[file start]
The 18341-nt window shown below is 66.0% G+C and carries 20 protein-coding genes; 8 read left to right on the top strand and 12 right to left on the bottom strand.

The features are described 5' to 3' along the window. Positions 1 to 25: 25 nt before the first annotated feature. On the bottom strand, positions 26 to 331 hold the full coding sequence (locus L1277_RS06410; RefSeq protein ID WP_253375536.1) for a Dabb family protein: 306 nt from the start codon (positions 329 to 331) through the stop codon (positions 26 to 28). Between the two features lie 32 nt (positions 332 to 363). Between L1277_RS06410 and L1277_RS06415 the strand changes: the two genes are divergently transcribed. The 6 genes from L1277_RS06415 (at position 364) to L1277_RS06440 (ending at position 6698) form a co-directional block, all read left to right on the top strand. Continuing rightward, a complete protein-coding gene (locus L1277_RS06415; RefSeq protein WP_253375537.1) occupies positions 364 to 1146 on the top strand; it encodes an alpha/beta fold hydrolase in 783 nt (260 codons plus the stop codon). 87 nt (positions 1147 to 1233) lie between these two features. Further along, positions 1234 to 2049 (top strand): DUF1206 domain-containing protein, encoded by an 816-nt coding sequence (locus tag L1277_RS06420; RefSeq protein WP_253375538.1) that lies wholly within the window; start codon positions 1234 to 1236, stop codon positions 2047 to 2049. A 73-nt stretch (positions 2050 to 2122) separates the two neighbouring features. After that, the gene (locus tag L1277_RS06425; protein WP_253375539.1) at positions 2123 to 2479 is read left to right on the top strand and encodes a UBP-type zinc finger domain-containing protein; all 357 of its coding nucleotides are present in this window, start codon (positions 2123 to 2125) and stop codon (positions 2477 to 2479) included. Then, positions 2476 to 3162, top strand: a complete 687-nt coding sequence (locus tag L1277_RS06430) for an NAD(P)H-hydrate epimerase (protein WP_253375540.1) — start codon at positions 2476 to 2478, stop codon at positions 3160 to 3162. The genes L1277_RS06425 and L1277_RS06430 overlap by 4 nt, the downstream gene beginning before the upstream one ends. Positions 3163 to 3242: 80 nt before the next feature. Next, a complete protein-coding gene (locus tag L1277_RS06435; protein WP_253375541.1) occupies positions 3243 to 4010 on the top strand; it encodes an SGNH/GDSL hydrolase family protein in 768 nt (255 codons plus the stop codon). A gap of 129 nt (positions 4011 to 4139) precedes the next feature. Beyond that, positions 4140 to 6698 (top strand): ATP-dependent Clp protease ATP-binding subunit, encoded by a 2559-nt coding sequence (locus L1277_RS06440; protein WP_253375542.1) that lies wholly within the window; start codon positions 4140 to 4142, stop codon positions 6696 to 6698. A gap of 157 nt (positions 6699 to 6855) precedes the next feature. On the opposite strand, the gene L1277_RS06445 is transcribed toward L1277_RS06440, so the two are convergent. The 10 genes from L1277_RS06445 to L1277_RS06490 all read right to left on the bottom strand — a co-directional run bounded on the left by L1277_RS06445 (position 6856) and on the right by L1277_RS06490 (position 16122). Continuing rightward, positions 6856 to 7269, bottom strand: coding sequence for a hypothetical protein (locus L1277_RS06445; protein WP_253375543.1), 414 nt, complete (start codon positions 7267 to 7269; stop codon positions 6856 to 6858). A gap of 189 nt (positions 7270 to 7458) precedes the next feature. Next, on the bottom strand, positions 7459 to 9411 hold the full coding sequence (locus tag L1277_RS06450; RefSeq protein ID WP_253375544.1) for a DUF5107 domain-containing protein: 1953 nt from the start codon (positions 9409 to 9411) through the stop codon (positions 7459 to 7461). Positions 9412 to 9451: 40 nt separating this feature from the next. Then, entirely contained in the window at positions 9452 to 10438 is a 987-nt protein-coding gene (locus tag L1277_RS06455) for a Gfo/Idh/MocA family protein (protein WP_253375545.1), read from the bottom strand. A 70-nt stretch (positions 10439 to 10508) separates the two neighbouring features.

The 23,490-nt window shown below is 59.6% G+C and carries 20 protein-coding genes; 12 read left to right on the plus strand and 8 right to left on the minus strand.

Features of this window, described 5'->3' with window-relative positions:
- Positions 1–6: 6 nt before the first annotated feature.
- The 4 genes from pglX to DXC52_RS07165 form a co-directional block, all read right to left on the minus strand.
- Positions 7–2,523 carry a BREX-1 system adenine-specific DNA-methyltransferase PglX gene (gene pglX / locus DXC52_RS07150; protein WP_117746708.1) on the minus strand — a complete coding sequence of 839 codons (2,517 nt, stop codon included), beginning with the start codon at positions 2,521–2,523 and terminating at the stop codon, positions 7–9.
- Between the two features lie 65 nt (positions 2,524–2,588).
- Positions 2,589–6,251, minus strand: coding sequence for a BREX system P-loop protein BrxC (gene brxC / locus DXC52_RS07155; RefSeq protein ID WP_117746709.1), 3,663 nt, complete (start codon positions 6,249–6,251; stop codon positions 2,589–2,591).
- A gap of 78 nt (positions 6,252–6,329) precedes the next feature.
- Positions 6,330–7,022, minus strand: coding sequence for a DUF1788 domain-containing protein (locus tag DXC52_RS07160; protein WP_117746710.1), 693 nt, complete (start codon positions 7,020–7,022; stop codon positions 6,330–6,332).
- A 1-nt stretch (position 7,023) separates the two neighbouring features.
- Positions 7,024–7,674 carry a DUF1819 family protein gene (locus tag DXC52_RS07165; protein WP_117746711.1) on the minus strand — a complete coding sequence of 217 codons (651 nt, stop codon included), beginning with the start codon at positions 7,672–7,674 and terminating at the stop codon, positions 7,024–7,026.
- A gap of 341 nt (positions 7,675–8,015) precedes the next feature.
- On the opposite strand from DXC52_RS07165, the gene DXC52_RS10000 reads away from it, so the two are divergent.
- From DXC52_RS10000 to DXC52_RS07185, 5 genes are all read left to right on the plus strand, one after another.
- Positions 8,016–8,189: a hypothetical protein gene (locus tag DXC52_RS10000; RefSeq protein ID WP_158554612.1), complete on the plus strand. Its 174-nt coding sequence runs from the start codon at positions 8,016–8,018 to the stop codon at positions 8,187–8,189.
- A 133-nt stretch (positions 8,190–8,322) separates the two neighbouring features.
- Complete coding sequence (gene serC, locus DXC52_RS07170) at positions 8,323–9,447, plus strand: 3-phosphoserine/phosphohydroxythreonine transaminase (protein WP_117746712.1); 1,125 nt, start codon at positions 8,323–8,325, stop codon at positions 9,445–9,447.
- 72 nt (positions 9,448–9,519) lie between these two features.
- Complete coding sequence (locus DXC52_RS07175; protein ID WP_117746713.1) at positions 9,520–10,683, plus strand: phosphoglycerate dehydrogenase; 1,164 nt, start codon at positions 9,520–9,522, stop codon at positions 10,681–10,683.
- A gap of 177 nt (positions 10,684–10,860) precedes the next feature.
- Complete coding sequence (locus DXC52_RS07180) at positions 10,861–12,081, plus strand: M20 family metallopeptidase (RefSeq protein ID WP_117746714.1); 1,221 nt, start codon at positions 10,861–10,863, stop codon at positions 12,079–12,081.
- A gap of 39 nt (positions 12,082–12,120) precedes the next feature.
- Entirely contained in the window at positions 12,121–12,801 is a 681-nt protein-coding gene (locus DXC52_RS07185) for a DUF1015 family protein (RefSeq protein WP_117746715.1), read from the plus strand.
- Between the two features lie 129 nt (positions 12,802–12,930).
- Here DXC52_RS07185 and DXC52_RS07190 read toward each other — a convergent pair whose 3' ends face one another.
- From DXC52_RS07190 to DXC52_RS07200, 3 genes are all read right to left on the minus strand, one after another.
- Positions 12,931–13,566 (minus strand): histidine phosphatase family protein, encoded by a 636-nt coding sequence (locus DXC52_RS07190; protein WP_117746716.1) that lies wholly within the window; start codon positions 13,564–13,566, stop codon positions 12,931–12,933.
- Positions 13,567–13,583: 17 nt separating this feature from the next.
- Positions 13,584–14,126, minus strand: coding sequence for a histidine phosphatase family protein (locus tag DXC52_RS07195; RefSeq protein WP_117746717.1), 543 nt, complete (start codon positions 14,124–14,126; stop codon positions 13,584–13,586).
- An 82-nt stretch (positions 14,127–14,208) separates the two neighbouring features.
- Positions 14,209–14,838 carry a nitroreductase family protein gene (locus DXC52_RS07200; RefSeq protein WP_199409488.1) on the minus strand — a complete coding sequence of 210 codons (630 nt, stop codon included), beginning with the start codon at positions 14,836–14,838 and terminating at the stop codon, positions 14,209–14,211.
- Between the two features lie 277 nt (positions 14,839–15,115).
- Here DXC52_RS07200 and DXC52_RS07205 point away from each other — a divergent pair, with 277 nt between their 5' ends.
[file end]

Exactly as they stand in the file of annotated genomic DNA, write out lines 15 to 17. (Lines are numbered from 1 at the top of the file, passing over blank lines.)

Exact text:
- On the opposite strand from DXC52_RS07165, the gene DXC52_RS10000 reads away from it, so the two are divergent.
- From DXC52_RS10000 to DXC52_RS07185, 5 genes are all read left to right on the plus strand, one after another.
- Positions 8,016–8,189: a hypothetical protein gene (locus tag DXC52_RS10000; RefSeq protein ID WP_158554612.1), complete on the plus strand. Its 174-nt coding sequence runs from the start codon at positions 8,016–8,018 to the stop codon at positions 8,187–8,189.